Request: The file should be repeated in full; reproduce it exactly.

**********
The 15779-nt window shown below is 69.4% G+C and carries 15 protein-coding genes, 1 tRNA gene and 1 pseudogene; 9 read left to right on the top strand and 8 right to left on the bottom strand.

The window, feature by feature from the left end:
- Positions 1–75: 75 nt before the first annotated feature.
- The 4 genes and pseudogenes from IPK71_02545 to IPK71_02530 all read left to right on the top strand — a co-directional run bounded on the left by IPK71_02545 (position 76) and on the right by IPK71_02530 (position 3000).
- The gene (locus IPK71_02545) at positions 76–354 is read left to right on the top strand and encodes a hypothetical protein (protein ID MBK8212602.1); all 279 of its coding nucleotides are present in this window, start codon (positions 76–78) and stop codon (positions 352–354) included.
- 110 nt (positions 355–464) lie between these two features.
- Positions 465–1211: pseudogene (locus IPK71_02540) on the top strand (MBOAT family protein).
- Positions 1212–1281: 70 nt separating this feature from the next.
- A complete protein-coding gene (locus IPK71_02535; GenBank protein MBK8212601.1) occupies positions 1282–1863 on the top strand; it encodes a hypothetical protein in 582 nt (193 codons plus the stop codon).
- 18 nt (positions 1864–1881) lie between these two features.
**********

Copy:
The 15779-nt window shown below is 69.4% G+C and carries 15 protein-coding genes, 1 tRNA gene and 1 pseudogene; 9 read left to right on the top strand and 8 right to left on the bottom strand.

The window, feature by feature from the left end:
- Positions 1–75: 75 nt before the first annotated feature.
- The 4 genes and pseudogenes from IPK71_02545 to IPK71_02530 all read left to right on the top strand — a co-directional run bounded on the left by IPK71_02545 (position 76) and on the right by IPK71_02530 (position 3000).
- The gene (locus IPK71_02545) at positions 76–354 is read left to right on the top strand and encodes a hypothetical protein (protein ID MBK8212602.1); all 279 of its coding nucleotides are present in this window, start codon (positions 76–78) and stop codon (positions 352–354) included.
- 110 nt (positions 355–464) lie between these two features.
- Positions 465–1211: pseudogene (locus IPK71_02540) on the top strand (MBOAT family protein).
- Positions 1212–1281: 70 nt separating this feature from the next.
- A complete protein-coding gene (locus IPK71_02535; GenBank protein MBK8212601.1) occupies positions 1282–1863 on the top strand; it encodes a hypothetical protein in 582 nt (193 codons plus the stop codon).
- 18 nt (positions 1864–1881) lie between these two features.